In this matching game, you have to decide how long different events take.

Can you find which shapes you need to put into the grid to make the totals at the end of each row and the bottom of each column?

This task, written for the National Young Mathematicians' Award 2016, involves open-topped boxes made with interlocking cubes. Explore the number of units of paint that are needed to cover the boxes. . . .

There is a clock-face where the numbers have become all mixed up. Can you find out where all the numbers have got to from these ten statements?

Tom and Ben visited Numberland. Use the maps to work out the number of points each of their routes scores.

Can you substitute numbers for the letters in these sums?

A game for 2 people. Take turns placing a counter on the star. You win when you have completed a line of 3 in your colour.

Add the sum of the squares of four numbers between 10 and 20 to the sum of the squares of three numbers less than 6 to make the square of another, larger, number.

Exactly 195 digits have been used to number the pages in a book. How many pages does the book have?

Can you put plus signs in so this is true? 1 2 3 4 5 6 7 8 9 = 99 How many ways can you do it?

Given the products of adjacent cells, can you complete this Sudoku?

What is the greatest number of counters you can place on the grid below without four of them lying at the corners of a square?

Can you find six numbers to go in the Daisy from which you can make all the numbers from 1 to a number bigger than 25?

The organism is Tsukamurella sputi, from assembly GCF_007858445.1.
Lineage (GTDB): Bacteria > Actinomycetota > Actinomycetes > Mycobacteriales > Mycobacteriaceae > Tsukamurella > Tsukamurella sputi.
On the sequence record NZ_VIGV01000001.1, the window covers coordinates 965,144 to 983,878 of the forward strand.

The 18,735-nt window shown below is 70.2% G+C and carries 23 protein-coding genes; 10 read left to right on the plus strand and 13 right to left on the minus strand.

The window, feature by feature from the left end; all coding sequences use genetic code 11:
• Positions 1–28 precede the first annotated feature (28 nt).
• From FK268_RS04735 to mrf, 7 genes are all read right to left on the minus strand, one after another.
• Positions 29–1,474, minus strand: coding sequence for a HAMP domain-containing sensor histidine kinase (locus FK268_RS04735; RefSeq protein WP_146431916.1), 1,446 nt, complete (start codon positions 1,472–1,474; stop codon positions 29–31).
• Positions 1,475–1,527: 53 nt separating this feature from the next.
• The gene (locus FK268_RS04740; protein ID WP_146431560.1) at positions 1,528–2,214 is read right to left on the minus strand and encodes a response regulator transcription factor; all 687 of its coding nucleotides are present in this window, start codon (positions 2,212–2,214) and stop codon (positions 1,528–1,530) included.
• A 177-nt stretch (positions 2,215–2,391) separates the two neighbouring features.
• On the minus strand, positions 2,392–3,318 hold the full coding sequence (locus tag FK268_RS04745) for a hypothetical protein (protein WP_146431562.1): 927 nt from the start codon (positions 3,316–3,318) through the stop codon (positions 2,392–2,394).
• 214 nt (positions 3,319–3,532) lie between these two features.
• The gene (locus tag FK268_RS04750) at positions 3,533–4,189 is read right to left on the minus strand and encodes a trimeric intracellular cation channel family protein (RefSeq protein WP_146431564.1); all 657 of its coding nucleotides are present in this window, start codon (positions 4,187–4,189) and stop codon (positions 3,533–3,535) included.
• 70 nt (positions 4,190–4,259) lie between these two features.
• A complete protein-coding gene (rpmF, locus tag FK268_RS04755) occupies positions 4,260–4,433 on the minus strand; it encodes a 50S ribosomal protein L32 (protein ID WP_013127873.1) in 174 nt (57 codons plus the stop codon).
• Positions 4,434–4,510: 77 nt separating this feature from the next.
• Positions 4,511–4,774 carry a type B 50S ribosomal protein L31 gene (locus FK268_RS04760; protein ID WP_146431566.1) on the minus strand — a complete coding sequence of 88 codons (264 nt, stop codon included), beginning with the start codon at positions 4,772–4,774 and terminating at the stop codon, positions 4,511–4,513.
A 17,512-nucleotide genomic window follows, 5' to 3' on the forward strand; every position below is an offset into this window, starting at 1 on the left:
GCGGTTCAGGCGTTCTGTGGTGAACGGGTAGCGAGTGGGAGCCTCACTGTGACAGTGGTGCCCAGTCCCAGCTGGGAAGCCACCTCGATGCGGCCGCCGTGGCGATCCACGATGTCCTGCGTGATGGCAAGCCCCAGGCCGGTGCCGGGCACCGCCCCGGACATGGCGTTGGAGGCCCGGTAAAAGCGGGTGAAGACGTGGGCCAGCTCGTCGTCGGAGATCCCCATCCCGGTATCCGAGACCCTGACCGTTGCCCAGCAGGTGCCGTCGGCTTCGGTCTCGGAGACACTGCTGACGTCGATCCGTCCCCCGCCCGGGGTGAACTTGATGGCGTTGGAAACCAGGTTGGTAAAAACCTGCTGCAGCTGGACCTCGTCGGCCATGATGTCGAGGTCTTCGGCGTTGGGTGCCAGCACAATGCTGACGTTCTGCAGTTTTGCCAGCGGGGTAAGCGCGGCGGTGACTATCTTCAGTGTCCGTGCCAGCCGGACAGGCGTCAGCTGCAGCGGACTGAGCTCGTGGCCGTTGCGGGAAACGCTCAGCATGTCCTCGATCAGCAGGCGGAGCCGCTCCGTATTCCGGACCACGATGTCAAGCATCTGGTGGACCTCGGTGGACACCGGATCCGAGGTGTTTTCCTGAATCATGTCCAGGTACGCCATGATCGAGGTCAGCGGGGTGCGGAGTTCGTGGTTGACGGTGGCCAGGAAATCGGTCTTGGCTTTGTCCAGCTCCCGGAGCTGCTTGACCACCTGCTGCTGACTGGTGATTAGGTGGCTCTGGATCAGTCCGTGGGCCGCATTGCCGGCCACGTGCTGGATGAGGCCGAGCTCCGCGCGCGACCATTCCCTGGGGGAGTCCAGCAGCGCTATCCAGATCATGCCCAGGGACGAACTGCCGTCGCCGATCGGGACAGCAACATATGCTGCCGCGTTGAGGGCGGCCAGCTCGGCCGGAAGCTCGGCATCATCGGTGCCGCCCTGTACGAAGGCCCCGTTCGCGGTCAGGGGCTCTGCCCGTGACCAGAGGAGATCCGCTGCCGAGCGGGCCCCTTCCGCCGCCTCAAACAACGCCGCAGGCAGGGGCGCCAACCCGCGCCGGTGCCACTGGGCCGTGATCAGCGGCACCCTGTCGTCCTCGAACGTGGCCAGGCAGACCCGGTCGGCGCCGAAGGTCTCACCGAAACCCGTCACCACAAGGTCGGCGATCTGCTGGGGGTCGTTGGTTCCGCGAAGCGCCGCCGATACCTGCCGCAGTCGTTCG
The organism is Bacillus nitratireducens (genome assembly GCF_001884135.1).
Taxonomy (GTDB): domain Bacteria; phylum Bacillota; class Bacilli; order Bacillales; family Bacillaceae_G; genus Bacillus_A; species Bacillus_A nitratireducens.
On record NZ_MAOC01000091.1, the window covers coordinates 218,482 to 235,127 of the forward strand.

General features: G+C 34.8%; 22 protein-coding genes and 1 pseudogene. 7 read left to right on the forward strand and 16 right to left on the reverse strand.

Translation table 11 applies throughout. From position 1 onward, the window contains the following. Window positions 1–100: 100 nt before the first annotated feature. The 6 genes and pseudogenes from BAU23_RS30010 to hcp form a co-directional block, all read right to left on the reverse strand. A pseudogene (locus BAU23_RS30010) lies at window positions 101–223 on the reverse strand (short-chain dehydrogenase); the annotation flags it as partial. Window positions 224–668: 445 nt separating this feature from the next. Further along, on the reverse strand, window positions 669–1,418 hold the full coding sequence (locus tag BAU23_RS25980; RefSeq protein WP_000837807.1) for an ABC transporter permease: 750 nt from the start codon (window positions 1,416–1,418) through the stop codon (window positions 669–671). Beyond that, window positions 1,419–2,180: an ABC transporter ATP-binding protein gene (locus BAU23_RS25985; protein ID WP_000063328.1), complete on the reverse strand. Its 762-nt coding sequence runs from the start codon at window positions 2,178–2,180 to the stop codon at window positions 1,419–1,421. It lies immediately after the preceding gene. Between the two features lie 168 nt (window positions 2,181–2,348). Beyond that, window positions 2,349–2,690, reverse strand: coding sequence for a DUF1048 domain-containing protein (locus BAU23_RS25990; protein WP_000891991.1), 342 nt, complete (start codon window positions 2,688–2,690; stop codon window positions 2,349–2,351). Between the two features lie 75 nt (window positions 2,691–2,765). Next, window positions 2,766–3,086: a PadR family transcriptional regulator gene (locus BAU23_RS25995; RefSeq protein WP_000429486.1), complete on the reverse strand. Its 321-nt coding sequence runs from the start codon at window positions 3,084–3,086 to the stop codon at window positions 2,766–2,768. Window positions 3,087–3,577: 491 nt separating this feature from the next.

Ben has five coins in his pocket. How much money might he have?

Use your logical-thinking skills to deduce how much Dan's crisps and ice-cream cost altogether.

This cube has ink on each face which leaves marks on paper as it is rolled. Can you work out what is on each face and the route it has taken?

Each clue in this Sudoku is the product of the two numbers in adjacent cells.

This 100 square jigsaw is written in code. It starts with 1 and ends with 100. Can you build it up?

Ten cards are put into five envelopes so that there are two cards in each envelope. The sum of the numbers inside it is written on each envelope. What numbers could be inside the envelopes?

These eleven shapes each stand for a different number. Can you use the number sentences to work out what they are?

This task, written for the National Young Mathematicians' Award 2016, focuses on 'open squares'. What would the next five open squares look like?

This task, written for the National Young Mathematicians' Award 2016, invites you to explore the different combinations of scores that you might get on these dart boards.

How could you put eight beanbags in the hoops so that there are four in the blue hoop, five in the red and six in the yellow? Can you find all the ways of doing this?

There are 78 prisoners in a square cell block of twelve cells. The clever prison warder arranged them so there were 25 along each wall of the prison block. How did he do it?

Write the numbers up to 64 in an interesting way so that the shape they make at the end is interesting, different, more exciting ... than just a square.

Suppose there is a train with 24 carriages which are going to be put together to make up some new trains. Can you find all the ways that this can be done?